To study the regenerative chatter mechanism and relationship between stands in detail, time and frequency domain simulations of the four models were conducted. As shown in Figure 4, the single 2nd stand vibrates periodically when is 34.82 m/s and the frequency is 246 Hz. Similarly, the single 1st stand vibrates periodically when is 24.78 m/s and the frequency is 209 Hz as shown in Figure 5.
The second model only considers the interstand tension coupling effect between stands. As can been seen in Figure 6, the 1st stand takes on periodic oscillation state and the frequency is 209 Hz. It is the same with the single 1st stand model. The beat phenomena appear in the 2nd stand and the interstand tension. The frequencies are 209 Hz and 251 Hz. 209 Hz is the frequency of the 1st stand and 251 Hz is approximate to the frequency of the 2nd stand. It is obvious that the beat phenomena are caused by the interstand tension coupling effect between the 1st stand and 2nd stand. Besides, the amplitude of 2nd stand is far less than the 1st stand. It suggests that the vibration in 2nd stand raised by the interstand tension variation is not violent.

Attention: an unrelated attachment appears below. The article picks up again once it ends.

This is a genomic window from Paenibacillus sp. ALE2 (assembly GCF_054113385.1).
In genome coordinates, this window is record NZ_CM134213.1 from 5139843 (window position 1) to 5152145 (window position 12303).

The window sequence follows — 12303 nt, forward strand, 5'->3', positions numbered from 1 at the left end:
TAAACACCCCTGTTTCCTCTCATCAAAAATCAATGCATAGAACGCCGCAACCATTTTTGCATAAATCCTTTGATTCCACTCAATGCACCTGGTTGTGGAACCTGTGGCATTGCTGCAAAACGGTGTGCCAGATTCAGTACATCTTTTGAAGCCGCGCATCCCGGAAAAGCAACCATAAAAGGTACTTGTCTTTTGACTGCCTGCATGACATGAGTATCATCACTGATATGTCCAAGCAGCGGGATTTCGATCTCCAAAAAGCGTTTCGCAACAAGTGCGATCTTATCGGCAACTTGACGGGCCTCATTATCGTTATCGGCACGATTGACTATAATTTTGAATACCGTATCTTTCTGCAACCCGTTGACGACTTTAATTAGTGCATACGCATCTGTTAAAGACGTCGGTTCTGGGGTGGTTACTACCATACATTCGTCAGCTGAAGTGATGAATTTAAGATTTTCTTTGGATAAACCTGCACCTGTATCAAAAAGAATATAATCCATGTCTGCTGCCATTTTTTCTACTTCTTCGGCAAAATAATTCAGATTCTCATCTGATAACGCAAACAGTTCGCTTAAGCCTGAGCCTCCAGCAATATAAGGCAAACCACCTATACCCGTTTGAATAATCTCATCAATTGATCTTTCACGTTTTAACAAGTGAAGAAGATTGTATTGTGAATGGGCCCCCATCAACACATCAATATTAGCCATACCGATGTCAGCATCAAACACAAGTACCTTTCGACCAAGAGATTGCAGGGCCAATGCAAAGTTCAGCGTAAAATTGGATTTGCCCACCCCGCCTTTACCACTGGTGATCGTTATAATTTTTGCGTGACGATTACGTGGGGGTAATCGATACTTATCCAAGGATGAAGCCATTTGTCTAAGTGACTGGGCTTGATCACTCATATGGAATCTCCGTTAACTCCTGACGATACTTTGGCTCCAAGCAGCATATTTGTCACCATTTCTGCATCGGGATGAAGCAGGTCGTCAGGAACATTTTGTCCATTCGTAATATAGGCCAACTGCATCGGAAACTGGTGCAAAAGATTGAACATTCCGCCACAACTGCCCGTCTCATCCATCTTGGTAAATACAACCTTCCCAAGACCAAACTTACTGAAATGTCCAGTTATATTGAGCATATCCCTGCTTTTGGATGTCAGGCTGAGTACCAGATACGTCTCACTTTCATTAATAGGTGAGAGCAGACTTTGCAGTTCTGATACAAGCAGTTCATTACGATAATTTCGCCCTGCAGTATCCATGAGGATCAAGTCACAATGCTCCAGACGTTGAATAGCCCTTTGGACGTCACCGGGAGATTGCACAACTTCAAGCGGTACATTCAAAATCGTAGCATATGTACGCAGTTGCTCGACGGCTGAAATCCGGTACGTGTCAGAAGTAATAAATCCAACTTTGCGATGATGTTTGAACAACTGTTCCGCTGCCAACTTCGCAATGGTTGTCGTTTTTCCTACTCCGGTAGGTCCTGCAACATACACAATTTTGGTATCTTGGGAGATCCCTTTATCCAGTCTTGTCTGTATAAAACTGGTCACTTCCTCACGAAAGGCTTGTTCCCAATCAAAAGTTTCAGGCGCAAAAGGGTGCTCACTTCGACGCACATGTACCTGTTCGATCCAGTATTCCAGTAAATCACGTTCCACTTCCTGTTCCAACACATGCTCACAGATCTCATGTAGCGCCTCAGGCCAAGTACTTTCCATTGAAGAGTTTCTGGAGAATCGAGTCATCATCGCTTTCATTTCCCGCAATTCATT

The third model considers the interstand tension coupling effect and the strip gauge variation passed on to the next stand but neglects the time delay effect. As shown in Figure 7, the beat phenomena in the second model disappear. The frequency of the 1st stand, the 2nd stand, and the interstand tension are all 212 Hz. The amplitudes of the 1st and 2nd stand are in the same magnitude. It indicates that the strip gauge variation passed on to the next stand makes the 2nd stand vibrate more violently.
The fourth model considers the interstand tension coupling effect between stands, the strip gauge variation passed on to the next stand, and the time delay effect. As shown in Figure 8, the time domain of 1st stand, 2nd stand, and the interstand tension are all gourd-shaped, which consist with the test results in . The time domain of the 2nd stand lags behind the 1st stand by the delay time. Due to the time delay effect, the frequency domain of the fourth model is more complex than the third model. The main frequency is 209 Hz, a little smaller than the third model, but still in the range of the third octave mode chatter.
Comparing the above four models, a more detailed explanation for regenerative chatter mechanism in rolling can be presented. Consequent stands in tandem rolling mills are coupled together through rolled piece. One of these stands becomes unstable and oscillates first, for example, the th stand. The th stand vibration gives rise to the interstand tension vibration. The interstand vibration makes the th stand vibrate gently at once. The amplitude of the th stand is far smaller than that of the th stand by this time. But the strip gauge variation generated by the th stand is passed on to the th stand after delay time. It aggravates the vibration of the th stand and makes the th and th stand vibrate in the same amplitude. The oscillation of the th stand intensifies vibration of the interstand tension and finally makes the th stand vibrate again.